Are you a Pharisee Mom? [from the jensens blog]

One of the groups I love to hate in scripture are the Pharisees.  I enjoy nodding along as I hear Jesus rebuke those self-righteous religious leaders, and I never cease to be shocked by their ignorance and indifference towards his identity.  I often wonder, "How did such educated church leaders miss the obvious coming of God's own son?" and "How could they listen to his rebukes and not be moved to question their own motives?"  It's amazing.  Specifically in Matthew 23, there is a nice thorough list of woes and rebukes aimed directly at the Pharisees and Scribes, who Jesus blatantly condemns to eternal damnation.

But the longer I'm a Christian, especially as I gain knowledge about the bible, I realize I risk looking more like the Pharisees than like Christ.  Rephrase...I realize I DO look more like the Pharisees than like Christ when it comes to certain aspects of my life and heart attitude.  Especially in motherhood.

Although these Pharisaical qualities can be lived out in any context, I found myself reading in Matthew and wondering how these might look in the life of a Christian mother today.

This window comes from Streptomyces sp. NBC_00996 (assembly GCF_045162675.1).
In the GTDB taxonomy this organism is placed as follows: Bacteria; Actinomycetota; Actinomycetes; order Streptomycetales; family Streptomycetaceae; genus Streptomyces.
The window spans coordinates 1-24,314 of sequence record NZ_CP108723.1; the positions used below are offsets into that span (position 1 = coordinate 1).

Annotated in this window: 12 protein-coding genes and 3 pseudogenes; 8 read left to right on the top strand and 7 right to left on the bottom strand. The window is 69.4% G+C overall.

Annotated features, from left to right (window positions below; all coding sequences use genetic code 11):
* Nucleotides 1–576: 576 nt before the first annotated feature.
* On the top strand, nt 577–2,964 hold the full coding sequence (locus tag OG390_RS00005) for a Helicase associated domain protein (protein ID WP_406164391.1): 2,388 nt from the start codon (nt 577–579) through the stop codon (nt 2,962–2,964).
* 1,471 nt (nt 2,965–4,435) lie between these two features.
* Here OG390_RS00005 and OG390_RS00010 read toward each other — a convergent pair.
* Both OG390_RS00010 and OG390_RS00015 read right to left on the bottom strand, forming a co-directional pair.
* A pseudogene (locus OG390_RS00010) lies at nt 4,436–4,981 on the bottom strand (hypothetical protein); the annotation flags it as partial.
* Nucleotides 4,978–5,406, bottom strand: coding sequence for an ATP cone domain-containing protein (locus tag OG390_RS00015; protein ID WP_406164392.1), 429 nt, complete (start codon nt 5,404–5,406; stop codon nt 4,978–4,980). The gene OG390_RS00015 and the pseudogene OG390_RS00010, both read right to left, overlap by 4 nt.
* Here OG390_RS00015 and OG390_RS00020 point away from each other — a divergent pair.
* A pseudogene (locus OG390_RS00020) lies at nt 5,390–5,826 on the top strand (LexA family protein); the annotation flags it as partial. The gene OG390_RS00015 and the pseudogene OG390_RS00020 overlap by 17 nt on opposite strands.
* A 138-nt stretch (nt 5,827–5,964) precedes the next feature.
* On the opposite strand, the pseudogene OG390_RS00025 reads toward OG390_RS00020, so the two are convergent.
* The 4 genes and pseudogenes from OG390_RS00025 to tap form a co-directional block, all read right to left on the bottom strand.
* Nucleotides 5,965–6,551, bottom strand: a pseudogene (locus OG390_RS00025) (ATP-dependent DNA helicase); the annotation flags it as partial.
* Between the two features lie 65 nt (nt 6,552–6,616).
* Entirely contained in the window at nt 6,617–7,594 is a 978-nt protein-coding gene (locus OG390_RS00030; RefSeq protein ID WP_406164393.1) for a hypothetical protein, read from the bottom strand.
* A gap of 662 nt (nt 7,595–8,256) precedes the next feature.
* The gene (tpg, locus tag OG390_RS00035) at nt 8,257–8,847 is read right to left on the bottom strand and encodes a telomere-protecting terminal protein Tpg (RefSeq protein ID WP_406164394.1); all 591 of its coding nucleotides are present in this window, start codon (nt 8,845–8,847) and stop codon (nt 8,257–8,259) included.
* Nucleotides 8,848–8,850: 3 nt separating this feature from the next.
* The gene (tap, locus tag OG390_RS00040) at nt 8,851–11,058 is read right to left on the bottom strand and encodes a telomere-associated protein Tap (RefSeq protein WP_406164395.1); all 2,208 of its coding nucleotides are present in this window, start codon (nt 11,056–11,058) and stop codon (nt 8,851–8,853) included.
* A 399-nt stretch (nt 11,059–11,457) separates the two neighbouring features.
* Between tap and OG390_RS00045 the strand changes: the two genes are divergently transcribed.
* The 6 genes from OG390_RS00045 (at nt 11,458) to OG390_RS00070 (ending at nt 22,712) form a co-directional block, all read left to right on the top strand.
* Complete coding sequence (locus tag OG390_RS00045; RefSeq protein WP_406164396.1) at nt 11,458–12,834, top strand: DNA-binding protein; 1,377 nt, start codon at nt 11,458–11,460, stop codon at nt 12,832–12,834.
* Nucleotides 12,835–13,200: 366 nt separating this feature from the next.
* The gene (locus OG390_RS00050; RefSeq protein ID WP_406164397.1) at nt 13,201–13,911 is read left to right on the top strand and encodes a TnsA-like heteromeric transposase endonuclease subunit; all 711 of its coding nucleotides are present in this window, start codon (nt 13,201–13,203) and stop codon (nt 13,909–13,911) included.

Signs of the Pharisee Mom:
  • She doesn't live what she teaches her children to do.  She has them pray before meals and before bed, but neglects to go to her own Father in prayer.
  • She makes the Christian life a heavy burden for her children, enforcing meticulous rules and high scriptural standards apart from the gospel.
  • She loves to be seen as a good parent in front of others, especially embracing cultural norms so that others think she is really creative / resourceful / thrifty / healthy / and fun.  If possible, she is sure these things are evident on social media.
  • She enjoys when people compliment her style and parenting choices.
  • She hopes to be sought out as a resource for other moms who want to learn more about how she makes great choices for her family.